Cryptorchidism and Testicular Cancer: Separating Fact From Fiction

Cryptorchidism and Testicular Cancer: Separating Fact From Fiction. Wood, Hadley M., and Jack S. Elder. 181.2 (2009): 452-61.


Purpose: We dissected prevailing assumptions about cryptorchidism and reviewed data that support and reject these assumptions.

Materials and Methods: Five questions about cryptorchidism and the risk of testicular cancer were identified because of their implications in parent counseling and clinical management. Standard search techniques through MEDLINE® were used to identify all relevant English language studies of the questions being examined. Each of the 5 questions was then examined in light of the existing data.

Results: The RR of testicular cancer in a cryptorchidism case is 2.75 to 8. A RR of between 2 and 3 has been noted in patients who undergo orchiopexy by ages 10 to 12 years. Patients who undergo orchiopexy after age 12 years or no orchiopexy are 2 to 6 times as likely to have testicular cancer as those who undergo prepubertal orchiopexy. A contralateral, normally descended testis in a patient with cryptorchidism carries no increased risk of testis cancer. Persistently cryptorchid (inguinal and abdominal) testes are at higher risk for seminoma (74%), while corrected cryptorchid or scrotal testicles that undergo malignant transformation are most likely to become nonseminomatous (63%, p <0.0001), presumably because of a decreased risk of seminoma.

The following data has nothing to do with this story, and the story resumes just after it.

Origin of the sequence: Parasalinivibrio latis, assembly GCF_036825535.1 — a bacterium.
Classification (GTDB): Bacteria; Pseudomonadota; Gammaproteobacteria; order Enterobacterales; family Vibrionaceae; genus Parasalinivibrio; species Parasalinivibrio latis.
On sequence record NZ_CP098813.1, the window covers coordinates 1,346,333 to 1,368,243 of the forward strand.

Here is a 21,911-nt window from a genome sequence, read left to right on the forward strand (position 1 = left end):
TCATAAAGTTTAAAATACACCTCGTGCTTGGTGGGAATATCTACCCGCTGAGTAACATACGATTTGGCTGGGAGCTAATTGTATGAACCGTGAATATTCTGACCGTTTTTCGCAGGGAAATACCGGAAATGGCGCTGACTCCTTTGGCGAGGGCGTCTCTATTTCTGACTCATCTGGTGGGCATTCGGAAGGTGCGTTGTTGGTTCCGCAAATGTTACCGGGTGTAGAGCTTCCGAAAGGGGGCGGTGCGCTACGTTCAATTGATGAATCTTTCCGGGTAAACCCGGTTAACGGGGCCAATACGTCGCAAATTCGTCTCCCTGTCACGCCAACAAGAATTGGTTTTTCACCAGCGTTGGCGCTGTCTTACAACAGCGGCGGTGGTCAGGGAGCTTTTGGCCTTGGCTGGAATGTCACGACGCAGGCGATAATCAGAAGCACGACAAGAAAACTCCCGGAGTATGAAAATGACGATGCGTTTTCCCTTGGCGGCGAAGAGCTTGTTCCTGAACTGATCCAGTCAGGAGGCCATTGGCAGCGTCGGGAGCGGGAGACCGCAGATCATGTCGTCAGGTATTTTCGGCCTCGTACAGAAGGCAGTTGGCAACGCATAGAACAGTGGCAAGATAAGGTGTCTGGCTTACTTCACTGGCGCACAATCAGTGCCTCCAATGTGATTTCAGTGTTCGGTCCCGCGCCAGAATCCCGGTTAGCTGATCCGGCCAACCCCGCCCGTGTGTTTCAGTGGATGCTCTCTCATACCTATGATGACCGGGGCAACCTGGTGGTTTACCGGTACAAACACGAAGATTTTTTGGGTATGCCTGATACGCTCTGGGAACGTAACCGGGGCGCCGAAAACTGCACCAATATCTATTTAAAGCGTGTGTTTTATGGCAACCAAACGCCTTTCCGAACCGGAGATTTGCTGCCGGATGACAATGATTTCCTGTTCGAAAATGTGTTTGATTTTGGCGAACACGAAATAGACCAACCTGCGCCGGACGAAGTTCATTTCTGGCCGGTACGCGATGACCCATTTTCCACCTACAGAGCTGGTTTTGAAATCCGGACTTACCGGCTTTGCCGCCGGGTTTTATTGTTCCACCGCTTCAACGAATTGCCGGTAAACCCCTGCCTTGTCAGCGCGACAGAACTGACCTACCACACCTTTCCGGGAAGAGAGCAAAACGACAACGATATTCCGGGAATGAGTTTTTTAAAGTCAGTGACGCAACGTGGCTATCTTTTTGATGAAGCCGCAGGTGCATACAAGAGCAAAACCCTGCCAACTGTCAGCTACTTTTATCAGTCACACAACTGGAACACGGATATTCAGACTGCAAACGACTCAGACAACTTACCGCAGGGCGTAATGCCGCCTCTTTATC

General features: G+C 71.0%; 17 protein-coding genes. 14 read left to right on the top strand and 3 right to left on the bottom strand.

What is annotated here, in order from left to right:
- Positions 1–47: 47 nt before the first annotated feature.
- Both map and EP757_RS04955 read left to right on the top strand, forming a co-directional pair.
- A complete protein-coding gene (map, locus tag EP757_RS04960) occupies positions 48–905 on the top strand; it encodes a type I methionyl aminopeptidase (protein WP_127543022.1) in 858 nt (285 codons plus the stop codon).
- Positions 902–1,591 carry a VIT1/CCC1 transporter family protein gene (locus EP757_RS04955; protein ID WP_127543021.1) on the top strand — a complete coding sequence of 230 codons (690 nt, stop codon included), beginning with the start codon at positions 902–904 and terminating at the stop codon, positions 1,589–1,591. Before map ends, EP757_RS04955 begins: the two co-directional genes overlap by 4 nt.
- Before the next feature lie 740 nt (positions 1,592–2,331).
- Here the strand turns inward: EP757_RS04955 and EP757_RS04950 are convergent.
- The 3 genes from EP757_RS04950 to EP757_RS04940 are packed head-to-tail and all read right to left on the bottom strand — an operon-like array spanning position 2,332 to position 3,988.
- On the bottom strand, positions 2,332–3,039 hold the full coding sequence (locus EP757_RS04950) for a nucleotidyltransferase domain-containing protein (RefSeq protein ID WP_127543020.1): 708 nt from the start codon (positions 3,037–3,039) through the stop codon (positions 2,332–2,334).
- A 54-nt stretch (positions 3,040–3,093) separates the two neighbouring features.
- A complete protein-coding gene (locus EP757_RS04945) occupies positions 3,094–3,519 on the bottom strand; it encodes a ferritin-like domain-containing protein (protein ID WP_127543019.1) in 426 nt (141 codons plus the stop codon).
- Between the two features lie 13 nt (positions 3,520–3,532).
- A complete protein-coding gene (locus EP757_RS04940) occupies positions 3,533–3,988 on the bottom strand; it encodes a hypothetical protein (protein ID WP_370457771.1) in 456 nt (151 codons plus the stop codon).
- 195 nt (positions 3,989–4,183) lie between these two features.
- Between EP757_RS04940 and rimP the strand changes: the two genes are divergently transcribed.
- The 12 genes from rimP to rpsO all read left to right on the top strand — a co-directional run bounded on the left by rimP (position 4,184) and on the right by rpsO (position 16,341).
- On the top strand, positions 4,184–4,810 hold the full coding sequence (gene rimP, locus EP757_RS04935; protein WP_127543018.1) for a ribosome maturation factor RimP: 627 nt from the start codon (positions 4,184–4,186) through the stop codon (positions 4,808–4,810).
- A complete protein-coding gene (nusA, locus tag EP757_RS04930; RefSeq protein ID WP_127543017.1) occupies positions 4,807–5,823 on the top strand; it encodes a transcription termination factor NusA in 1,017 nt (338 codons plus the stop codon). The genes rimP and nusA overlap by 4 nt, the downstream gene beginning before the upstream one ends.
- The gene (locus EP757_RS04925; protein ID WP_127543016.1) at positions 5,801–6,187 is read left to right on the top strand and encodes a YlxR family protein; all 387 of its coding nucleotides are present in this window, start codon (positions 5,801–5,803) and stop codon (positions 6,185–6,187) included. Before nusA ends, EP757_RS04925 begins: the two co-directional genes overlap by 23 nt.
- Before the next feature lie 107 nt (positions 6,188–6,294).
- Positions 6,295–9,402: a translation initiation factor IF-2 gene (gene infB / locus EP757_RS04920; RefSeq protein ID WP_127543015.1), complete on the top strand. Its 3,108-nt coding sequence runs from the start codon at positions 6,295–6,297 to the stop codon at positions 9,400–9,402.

Conclusions: Orchiectomy may be considered in healthy patients with cryptorchidism who are between ages 12 and 50 years. Observation should be recommended in postpubertal males at significant anesthetic risk and all males older than 50 years. While 5% to 15% of scrotal testicular remnants contain germinal tissue, only 1 case of carcinoma in situ has been reported, suggesting that the risk of malignancy in these remnants is extremely low.